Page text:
Also exemplifying Chanel’s success was the rise of the Little Black Dress. “She’s not the only one to be designing black dresses at the beginning of the 20th century, but what she does is she really popularises it and recasts it as a symbol of modernity,” says Whitfield. While the practice of wearing mourning dress had started to subside, black had still been associated with the likes of shop girls and servants who wore the colour for practical reasons. “What Chanel does is recast the meaning of black and it becomes flattering, it becomes chic, it becomes elegant,” says Whitfield.
A study of Chanel N°5 in Gabrielle Chanel: Fashion Manifesto demonstrates that Chanel’s rejection of convention extended beyond her clothing. “Everything that Chanel designed, like the perfumes, the cosmetics, the bags, the shoes, was with the same kind of language,” says Whitfield. She explains that where the perfumes of the time were heavy and overbearing and had flowery names, N°5’s laboratory-esque clear bottle, simple typeface, straightforward name and synthesis of scents was unlike anything on the market. Her cosmetics were also innovative compared to the makeup of the day. “Even the idea that you could pop a lipstick in your purse and a compact and a beauty cream for travelling, that was quite a novel thing. Makeup wasn’t so portable; it was associated with theatre and it was heavier, it wasn’t something that the modern woman had as part of her arsenal.”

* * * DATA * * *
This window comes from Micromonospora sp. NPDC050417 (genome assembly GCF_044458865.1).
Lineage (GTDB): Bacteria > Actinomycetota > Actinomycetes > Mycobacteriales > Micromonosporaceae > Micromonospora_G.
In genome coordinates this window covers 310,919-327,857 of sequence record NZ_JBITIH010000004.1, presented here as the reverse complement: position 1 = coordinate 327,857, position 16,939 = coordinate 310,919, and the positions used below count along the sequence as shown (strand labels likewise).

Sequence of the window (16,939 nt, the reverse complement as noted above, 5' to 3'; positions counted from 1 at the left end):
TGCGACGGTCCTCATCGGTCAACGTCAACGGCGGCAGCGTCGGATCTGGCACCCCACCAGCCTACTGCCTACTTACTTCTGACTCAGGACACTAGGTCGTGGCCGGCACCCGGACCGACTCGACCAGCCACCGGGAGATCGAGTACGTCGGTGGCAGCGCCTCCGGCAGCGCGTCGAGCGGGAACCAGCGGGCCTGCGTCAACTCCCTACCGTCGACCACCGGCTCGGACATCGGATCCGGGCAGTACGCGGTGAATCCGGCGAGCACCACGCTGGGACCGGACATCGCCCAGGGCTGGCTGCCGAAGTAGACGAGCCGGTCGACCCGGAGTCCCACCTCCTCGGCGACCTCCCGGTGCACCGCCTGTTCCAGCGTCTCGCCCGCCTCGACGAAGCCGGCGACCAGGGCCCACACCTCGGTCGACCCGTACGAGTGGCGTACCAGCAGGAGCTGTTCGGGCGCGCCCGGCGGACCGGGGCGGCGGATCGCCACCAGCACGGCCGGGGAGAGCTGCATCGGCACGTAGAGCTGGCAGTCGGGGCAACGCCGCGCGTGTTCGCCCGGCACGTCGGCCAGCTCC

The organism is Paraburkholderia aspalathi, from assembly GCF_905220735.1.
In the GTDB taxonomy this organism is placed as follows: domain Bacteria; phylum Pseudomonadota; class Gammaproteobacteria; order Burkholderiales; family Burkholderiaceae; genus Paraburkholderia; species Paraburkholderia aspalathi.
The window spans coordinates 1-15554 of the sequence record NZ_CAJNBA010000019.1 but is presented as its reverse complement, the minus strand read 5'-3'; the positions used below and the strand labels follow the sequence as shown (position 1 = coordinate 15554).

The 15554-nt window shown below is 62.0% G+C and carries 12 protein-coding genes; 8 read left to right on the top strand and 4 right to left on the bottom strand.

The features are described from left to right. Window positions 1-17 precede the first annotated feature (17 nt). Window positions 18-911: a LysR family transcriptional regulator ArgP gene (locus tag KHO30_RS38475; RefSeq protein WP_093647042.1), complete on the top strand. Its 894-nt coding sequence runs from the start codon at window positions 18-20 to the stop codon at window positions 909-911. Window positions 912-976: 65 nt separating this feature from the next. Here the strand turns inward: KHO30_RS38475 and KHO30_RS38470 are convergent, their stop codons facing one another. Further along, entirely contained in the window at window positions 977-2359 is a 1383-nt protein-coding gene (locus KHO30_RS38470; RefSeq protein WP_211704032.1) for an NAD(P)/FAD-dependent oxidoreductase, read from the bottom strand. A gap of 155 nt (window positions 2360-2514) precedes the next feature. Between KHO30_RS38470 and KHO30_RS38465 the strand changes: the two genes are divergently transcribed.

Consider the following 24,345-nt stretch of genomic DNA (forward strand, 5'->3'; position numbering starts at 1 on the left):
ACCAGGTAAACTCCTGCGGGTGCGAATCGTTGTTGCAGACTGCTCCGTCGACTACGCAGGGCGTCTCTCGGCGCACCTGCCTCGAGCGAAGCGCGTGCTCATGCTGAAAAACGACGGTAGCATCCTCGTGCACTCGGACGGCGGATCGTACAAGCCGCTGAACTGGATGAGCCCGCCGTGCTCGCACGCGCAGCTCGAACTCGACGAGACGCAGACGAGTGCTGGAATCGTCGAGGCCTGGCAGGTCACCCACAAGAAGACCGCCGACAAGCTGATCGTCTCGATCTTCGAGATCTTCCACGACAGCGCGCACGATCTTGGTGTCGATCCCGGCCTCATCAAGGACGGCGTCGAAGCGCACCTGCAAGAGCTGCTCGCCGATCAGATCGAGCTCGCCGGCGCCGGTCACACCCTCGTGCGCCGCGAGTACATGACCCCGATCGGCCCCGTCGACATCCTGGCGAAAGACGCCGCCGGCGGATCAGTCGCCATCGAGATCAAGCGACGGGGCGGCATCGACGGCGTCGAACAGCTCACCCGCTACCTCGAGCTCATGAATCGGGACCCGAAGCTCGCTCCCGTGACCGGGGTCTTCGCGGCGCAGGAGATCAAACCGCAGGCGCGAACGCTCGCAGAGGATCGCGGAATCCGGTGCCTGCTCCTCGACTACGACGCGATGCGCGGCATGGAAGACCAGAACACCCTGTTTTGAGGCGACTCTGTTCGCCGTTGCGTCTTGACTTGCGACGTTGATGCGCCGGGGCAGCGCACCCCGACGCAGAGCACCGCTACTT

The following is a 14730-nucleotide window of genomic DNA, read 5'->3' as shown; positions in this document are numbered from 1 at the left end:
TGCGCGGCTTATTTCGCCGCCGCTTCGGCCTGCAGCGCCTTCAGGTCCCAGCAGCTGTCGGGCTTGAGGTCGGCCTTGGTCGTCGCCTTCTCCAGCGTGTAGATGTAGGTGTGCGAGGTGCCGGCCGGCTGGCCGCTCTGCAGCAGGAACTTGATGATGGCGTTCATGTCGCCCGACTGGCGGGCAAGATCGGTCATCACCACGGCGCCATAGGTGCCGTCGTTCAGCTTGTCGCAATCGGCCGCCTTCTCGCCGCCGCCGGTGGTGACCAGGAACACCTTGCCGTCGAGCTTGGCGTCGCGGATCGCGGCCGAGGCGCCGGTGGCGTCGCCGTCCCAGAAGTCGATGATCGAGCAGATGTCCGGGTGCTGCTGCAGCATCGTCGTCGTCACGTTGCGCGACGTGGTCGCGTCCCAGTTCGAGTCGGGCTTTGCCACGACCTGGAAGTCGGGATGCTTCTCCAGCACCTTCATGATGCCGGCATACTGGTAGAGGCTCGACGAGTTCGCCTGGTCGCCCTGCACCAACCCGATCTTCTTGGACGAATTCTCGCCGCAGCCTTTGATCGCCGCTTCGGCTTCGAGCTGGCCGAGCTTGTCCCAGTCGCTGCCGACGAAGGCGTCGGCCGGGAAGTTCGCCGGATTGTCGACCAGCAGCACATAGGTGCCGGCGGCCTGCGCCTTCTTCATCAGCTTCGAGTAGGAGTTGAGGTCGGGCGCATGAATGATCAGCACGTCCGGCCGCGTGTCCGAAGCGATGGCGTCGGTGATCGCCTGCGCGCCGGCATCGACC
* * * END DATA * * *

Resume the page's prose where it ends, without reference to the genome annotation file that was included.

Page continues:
The largest gallery in the exhibition is dedicated to the theme of ‘The Expression of a Stark Luxury’, and considers how Chanel achieved “a purity of line, a purity of colour, a delicacy” with her haute couture. “In thinking about those principles of simplicity and ease of movement, restrained luxury, all of that, it’s not to say that Chanel’s clothes didn’t require the use of specialist couture techniques. She worked with embroidery workshops, she worked with fine fabrics,” says Whitfield. “The way that her works were made in the atelier were highly complex and technical and had a lot of fine finishes associated with couture dress making, but rather there is a starkness or a simplicity in the harmony of the material and the form and the execution.”
Chanel closed her fashion house at the beginning of World War II, but she made a return to couture with a collection in 1954, reaffirming her manifesto in a rejection of Christian Dior’s ‘New Look’, summed up by Chanel as favouring “waist cinchers, padded bras, heavy skirts and stiffened jackets”. Chanel called such design “illogical”, saying, “Dior doesn’t dress women, he upholsters them.”
Chanel’s comeback saw her recalibrate her codes for the modern era, which included introducing a reimagined tweed suit, creating what Whitfield calls a “beautifully designed ensemble that she can play with in endless permutations of colour and print”. It is a style that becomes particularly popular in America. “We see a lot of editorial in Vogue, in Harper’s, in Elle. They really respond to this language of dressing.”
Gabrielle Chanel. Fashion Manifesto illustrates a consistency of vision; a trailblazer never straying from her own rules of design. “That’s why we still appreciate her work so much today, because of those really important design principles,” says Whitfield. “Her capacity to consistently balance the form and the function and the notion of feminine elegance makes her work so timeless.”
Gabrielle Chanel. Fashion Manifesto
4 December 2021 – 25 April 2022